Europium Metal Cube 99.5%

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700_1625.JPG

Europium Metal Cube 99.5%

180.00

At one time a few months ago this was just another crazy idea. In the quest to make objects of the pure elements you go through the periodic table picking out the low hanging fruit: iron, copper, tin... all household words with an extensive knowledge base for the metallurgist to refer to. And then you run out of the easy ones and you traipse into exotic domains. Indium, manganese, ytterbium.... there's no rulebook for making things out of this stuff. Uncharted territory in metallurgy.

And so it's easy to imagine the birth of these cubes as having taken place in what at first was just another mundane task in a Shanghai factory. Probably late on a Friday as engineers are slacking at their desks talking with their buddies about hitting the bars in just another hour or two when in waltzes a boss commanding said engineer if before punching out he could just please whip up some little cubes of, uh, eu...ro-pee-um, whatever that is, and to please have it ready for Monday morning's DHL pickup bound for America.

Only after a little while does it begin to sink in that this is no ordinary task. No, not at all. He scurries to a drawer where he keeps his metals. No, not that one with all the carefully coded steel alloys nor the bin with the aluminum stock bars. For this he's going to have to take a trip to the lab upstairs where they keep those smelly jars full of stuff you don't want to have anything to do with. His buddies are long gone, likely slamming down Olympic amounts of Tsingtao and chopsticking their way through who knows how many bowls of dumplings.

Meanwhile our nameless engineer's spirit has been fully crushed when he's handed a jar full of what looks like things that should be flushed down the toilet. From this nasty, slimy mess he's expected to make pretty little cubes to be sold for decoration in the West. How cute. The metal, he finds out, can't be cut with the normal tools because it smears paste-like across the cutting surface. It can't be left in air or it turns to dust. Oh, and waste not even a bit of it for it goes for $20 a gram. What fresh hell is this, he asks, why him?!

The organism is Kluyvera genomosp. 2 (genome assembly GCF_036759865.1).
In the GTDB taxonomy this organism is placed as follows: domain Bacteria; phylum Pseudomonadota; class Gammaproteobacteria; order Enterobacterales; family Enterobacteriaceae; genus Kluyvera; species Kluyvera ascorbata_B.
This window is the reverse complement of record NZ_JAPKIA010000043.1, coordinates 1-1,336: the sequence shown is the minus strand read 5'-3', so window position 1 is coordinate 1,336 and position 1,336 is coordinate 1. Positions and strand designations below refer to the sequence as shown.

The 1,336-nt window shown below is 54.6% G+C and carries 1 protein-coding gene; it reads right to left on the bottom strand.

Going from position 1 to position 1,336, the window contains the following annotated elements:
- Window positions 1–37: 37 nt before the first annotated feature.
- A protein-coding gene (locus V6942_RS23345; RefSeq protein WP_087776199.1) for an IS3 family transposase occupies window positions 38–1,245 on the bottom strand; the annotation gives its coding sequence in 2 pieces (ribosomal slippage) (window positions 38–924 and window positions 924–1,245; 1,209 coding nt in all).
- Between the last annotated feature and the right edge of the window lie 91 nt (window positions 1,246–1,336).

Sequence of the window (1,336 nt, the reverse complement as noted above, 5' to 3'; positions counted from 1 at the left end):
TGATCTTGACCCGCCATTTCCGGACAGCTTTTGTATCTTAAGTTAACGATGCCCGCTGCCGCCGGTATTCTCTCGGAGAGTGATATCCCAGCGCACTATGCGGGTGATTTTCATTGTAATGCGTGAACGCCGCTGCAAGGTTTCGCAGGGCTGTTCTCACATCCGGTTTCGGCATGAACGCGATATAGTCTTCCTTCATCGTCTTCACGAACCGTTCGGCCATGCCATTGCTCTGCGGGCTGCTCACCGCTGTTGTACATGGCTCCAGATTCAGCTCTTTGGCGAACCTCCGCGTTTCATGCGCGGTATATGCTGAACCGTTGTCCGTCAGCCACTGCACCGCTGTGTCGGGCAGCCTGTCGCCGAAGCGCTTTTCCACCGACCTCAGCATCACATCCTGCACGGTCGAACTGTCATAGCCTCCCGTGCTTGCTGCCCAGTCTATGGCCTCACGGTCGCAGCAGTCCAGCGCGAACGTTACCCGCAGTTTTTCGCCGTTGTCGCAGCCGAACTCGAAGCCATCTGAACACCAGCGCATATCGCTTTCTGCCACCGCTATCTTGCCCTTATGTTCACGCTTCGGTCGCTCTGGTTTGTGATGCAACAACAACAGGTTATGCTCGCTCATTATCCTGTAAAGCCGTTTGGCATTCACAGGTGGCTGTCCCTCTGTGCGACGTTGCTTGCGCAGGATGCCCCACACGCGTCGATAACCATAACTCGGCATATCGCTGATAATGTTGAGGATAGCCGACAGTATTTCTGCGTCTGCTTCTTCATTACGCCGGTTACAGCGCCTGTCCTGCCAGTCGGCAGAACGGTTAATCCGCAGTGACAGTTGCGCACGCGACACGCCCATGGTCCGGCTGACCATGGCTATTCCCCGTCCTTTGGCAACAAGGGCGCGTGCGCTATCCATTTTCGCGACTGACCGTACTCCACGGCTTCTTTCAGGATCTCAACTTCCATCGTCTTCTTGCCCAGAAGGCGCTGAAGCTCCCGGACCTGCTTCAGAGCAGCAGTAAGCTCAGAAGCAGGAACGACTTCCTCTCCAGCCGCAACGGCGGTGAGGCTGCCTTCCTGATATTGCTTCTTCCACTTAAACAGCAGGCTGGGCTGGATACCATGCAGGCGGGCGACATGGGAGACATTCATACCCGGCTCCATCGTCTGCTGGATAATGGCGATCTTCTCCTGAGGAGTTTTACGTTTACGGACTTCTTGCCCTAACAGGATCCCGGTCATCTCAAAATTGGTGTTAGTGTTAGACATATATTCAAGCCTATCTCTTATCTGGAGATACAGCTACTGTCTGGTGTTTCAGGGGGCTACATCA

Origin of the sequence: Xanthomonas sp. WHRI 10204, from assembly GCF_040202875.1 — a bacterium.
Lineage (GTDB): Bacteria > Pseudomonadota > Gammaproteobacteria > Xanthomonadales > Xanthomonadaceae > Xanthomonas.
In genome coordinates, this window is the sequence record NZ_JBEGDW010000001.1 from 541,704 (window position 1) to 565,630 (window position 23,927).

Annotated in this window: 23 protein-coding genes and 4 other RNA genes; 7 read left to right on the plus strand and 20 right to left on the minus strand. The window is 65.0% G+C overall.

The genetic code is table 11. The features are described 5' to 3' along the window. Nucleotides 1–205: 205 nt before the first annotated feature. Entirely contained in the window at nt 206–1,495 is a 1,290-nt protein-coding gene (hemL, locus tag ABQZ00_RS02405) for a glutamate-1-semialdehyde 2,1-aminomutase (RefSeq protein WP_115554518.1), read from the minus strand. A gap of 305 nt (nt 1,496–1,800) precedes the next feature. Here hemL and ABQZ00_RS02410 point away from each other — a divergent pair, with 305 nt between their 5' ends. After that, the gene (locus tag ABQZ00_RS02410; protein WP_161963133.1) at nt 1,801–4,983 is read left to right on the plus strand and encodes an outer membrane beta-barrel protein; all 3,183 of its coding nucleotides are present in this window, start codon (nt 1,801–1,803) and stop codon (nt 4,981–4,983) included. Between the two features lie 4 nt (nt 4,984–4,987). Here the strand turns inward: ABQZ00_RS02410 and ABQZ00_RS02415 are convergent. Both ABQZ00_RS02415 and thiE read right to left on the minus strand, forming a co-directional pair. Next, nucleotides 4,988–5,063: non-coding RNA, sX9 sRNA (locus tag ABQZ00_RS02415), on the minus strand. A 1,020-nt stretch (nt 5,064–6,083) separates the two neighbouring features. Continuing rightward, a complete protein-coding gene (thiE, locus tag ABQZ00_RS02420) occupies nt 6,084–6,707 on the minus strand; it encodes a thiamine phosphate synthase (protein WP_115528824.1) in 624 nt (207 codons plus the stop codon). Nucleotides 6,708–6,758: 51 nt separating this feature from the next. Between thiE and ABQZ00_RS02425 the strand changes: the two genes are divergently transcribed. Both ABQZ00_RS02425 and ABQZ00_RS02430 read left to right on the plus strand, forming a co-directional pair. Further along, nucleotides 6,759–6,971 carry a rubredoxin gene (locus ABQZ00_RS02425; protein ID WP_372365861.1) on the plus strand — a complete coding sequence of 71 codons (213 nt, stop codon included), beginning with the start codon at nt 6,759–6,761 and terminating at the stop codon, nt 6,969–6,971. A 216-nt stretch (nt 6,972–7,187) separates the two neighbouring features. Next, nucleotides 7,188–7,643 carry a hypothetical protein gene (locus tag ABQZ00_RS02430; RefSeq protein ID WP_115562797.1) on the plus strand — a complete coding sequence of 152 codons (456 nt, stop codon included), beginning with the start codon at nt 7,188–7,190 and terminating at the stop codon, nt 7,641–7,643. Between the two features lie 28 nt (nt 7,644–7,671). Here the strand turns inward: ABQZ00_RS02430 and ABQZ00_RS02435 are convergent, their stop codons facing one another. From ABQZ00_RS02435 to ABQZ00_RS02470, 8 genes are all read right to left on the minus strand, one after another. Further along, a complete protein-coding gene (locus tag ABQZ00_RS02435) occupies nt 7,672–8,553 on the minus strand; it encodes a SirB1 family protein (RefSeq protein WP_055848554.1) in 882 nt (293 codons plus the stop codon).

This sad novel ends here. After much labor he has managed his deadline despite having fully ruined his weekend. The cubes, the &^%*@ cubes are done and hopefully he'll never have to do this again as far as he's concerned.

And, thousands of miles eastward there's grins on the faces of a handful of nerds who can now look forward to adding the grownup's version of a rare trading card, filling perhaps a long sought-after keyhole in a nearly complete collection!

And really, that's just about the entirety of pure europium's uses. Funny because while in this elemental state the metal is truly and utterly useless (it is, as mentioned above, too soft, expensive and prone to corrosion) it is eagerly bought and sold by big companies worldwide. If the rare metal hits a bump in production it's enough to give execs an ulcer for flat panel makers cannot do without this rare commodity lest their screens be made minus the color green. Not a good thing. It also finds a presence in many different electronics parts, in chemistry and a number of other uses known but to those who make the stuff we need in this modern life.

And well, there you have it. Let's raise a toast to an imaginary factory schlep who no doubt cursed for hours while figuring out how to make us pure europium metal cubes.

Now - to the nitty gritty. In case you didn't read the overlong intro these cubes are fragile. Held between thumb and index fingers it could foreseeably be squished like a jelly bean. And there's also the environment to worry about. They ship in mineral oil. Think of them as little green-colored fish in an oily aquarium. Take them out for show and tell but back in a jar with oil they should go or they'll fall apart. And that's $180 down the drain.

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